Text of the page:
Tuesday, September 16, 2008

The new age of innocense

kw: book reviews, nonfiction, books for children, history

I tried and I tried, but when I saw that in a week of reading I hadn't made it more than one-third of the way through the book, I threw in the towel. I sadly have to declare that it is a reference work disguised as a popular historical survey. The book is Minders of Make-Believe: Idealists, Entrepreneurs, and the Shaping of American Children's Literature by Leonard S. Marcus.

Books written specially for children, other than texts, have a history in America dating almost from the landing of the Mayflower. The key idea I gleaned from the opening chapters and a skimming of the last chapter is that, of course, the writers, editors, publishers, and booksellers are all adults who produce books for one of two markets: firstly, the adults who buy books for the children they care about; and secondly, those children who can be reached by mass advertising, and whose families are sufficiently prosperous, that the children will nag parents and other familial adults to buy them the book.

There is a third market, libraries, which buy books the librarians think will appeal to children (Modern libraries' circulation records give them instant feedback how they're doing). With nearly 3,000 new titles published yearly, competition is now intense.

While the author traces primarily the trend in book publishing, there is a fascinating development of public libraries and their increasing focus on their children's sections.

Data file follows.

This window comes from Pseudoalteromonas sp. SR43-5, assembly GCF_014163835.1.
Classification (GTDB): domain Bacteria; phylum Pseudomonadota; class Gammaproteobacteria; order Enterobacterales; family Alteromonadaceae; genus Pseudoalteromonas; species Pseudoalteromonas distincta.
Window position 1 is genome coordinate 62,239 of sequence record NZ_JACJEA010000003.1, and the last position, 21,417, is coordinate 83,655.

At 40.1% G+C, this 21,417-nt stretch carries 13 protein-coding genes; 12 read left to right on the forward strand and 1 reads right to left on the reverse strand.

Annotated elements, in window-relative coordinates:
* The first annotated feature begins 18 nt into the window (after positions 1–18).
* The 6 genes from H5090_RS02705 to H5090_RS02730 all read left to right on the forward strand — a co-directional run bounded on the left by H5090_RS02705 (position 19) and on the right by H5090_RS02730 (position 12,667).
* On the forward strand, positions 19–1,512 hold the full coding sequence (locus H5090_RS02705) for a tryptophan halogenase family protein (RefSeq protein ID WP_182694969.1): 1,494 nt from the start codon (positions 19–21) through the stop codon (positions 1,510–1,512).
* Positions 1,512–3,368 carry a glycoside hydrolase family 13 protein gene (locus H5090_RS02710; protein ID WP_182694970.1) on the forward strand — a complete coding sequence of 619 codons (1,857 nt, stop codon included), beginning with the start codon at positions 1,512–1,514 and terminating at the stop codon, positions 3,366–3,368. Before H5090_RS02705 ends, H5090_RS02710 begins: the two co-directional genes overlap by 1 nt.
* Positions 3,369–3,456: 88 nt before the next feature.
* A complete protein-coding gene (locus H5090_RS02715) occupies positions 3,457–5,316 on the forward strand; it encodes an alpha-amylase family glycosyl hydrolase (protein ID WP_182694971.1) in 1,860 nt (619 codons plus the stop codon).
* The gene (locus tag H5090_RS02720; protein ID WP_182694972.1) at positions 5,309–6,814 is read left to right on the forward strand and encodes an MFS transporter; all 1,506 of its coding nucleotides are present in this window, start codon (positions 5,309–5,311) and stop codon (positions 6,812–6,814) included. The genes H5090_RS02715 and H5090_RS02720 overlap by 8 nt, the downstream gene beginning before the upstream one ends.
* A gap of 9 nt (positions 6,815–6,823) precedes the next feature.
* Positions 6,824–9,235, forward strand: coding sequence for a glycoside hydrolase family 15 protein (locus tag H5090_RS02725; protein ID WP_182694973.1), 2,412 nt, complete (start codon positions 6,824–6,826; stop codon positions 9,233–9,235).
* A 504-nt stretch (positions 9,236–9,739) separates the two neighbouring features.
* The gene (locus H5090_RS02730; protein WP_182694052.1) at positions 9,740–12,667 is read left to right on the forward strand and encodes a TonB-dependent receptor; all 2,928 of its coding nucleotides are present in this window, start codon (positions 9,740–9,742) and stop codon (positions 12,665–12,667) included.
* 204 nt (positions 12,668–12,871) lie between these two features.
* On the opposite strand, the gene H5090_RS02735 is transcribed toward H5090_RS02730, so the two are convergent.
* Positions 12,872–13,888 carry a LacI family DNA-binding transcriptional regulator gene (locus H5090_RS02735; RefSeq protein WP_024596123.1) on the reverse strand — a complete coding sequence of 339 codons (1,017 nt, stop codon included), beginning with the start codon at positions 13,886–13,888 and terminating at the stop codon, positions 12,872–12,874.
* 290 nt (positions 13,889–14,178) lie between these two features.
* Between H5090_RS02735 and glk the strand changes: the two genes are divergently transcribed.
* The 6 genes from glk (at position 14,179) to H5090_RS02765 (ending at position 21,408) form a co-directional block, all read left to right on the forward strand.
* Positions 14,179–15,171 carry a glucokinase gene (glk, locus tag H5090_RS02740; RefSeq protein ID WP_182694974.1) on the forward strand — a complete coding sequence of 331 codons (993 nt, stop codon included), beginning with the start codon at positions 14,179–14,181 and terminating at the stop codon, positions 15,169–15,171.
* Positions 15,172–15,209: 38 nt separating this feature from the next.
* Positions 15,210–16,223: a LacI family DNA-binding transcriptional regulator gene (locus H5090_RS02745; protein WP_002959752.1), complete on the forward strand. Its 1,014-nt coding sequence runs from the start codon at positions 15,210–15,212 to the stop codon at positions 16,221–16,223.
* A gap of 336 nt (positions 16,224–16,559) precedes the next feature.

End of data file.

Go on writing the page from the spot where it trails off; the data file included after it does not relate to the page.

Throughout American history, children's books have been written to be entertaining to the greatest extent the adult public is comfortable with, and with the minimum of "wholesome instruction" they can get away with. In Puritan America, the former was nearly absent and the latter paramount. Nowadays, wholly magical entertainments are the rule, which have no discernible pedagogical intent.

Considering what my son preferred to read while growing up, I see—once he was able to read textual books rather than "picture books"—three trends:
  1. Adventure series such as the new Hardy Boys books (not the older ones). He cared much less about Tom Swift, upon which I'd doted. I am bemused that the Hardys could solve some three hundred mysteries during a single year in which one was 17 and the other 18.
  2. Comic collections, primarily Garfield, Foxtrot, and Calvin.
  3. Magical epics such as the Redwall and Harry Potter books—two very different occupants of a similar landscape. More recently, the Xanth and Star Trek series (the latter being semi-magical in my view). He totally eschews nonfiction: "I get enough of that in my textbooks."
Had he been a dreamier child, I'd have been more concerned about his connection to reality than I am. He knows magical reality when he sees it, and wasn't influenced to think he could get away in the real world with the shenanigans his storybook heroes accomplished. So I see the largest trend in the subject of children's books over the past four hundred years is the gradual disspation of adult fears, though a large part of this in recent decades has been an increasing self-absorption among those adults. Most of 'em aren't paying attention any more.

Back to Minders: It is well-written. I simply succumbed to a flood of facts. I'll pace myself as I read the rest of it in tandem with other books that I can zip through with more of a sense of escape or engrossment.

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